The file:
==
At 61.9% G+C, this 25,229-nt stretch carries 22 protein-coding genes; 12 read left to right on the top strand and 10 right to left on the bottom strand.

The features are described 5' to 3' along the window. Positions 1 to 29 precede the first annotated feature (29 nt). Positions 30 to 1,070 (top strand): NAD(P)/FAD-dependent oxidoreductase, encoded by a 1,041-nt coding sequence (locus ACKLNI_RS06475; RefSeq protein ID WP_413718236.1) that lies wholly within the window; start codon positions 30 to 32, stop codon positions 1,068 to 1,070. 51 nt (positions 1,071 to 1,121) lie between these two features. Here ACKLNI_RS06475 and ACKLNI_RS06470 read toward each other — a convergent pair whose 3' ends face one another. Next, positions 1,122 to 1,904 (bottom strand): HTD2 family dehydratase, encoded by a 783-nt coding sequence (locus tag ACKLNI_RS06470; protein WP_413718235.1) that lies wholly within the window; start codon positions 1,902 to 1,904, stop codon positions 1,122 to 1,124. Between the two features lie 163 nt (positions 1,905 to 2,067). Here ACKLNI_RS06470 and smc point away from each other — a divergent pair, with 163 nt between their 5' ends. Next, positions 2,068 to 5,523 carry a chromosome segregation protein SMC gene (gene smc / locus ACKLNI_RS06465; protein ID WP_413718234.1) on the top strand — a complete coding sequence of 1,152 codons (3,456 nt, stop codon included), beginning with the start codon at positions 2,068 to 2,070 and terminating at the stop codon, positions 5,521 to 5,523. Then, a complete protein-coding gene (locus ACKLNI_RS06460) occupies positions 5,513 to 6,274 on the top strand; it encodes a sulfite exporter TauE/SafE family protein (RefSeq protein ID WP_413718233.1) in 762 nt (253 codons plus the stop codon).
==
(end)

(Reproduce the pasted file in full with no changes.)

At 61.9% G+C, this 25,229-nt stretch carries 22 protein-coding genes; 12 read left to right on the top strand and 10 right to left on the bottom strand.

The features are described 5' to 3' along the window. Positions 1 to 29 precede the first annotated feature (29 nt). Positions 30 to 1,070 (top strand): NAD(P)/FAD-dependent oxidoreductase, encoded by a 1,041-nt coding sequence (locus ACKLNI_RS06475; RefSeq protein ID WP_413718236.1) that lies wholly within the window; start codon positions 30 to 32, stop codon positions 1,068 to 1,070. 51 nt (positions 1,071 to 1,121) lie between these two features. Here ACKLNI_RS06475 and ACKLNI_RS06470 read toward each other — a convergent pair whose 3' ends face one another. Next, positions 1,122 to 1,904 (bottom strand): HTD2 family dehydratase, encoded by a 783-nt coding sequence (locus tag ACKLNI_RS06470; protein WP_413718235.1) that lies wholly within the window; start codon positions 1,902 to 1,904, stop codon positions 1,122 to 1,124. Between the two features lie 163 nt (positions 1,905 to 2,067). Here ACKLNI_RS06470 and smc point away from each other — a divergent pair, with 163 nt between their 5' ends. Next, positions 2,068 to 5,523 carry a chromosome segregation protein SMC gene (gene smc / locus ACKLNI_RS06465; protein ID WP_413718234.1) on the top strand — a complete coding sequence of 1,152 codons (3,456 nt, stop codon included), beginning with the start codon at positions 2,068 to 2,070 and terminating at the stop codon, positions 5,521 to 5,523. Then, a complete protein-coding gene (locus ACKLNI_RS06460) occupies positions 5,513 to 6,274 on the top strand; it encodes a sulfite exporter TauE/SafE family protein (RefSeq protein ID WP_413718233.1) in 762 nt (253 codons plus the stop codon).